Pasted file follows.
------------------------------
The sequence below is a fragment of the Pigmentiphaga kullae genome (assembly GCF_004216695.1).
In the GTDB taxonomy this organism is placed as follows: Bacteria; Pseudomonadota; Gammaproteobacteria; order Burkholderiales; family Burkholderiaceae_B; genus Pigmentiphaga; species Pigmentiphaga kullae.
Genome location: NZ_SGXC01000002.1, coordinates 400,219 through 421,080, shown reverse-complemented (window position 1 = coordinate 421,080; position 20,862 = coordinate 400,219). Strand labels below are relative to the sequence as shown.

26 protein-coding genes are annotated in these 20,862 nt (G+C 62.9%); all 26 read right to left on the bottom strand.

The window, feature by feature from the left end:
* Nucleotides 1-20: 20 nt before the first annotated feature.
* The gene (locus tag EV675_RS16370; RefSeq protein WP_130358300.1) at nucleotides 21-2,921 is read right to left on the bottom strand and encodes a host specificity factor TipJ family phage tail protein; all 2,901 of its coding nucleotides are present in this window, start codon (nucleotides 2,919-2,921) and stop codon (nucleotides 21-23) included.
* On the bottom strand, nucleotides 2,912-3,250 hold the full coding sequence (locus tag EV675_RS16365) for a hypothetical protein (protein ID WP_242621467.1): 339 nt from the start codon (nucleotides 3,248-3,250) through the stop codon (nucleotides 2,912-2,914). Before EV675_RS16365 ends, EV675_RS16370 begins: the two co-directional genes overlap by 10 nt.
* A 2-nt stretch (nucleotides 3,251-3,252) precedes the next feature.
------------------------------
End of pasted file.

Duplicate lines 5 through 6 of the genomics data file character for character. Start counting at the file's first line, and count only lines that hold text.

The window, feature by feature from the left end:
* Nucleotides 1-20: 20 nt before the first annotated feature.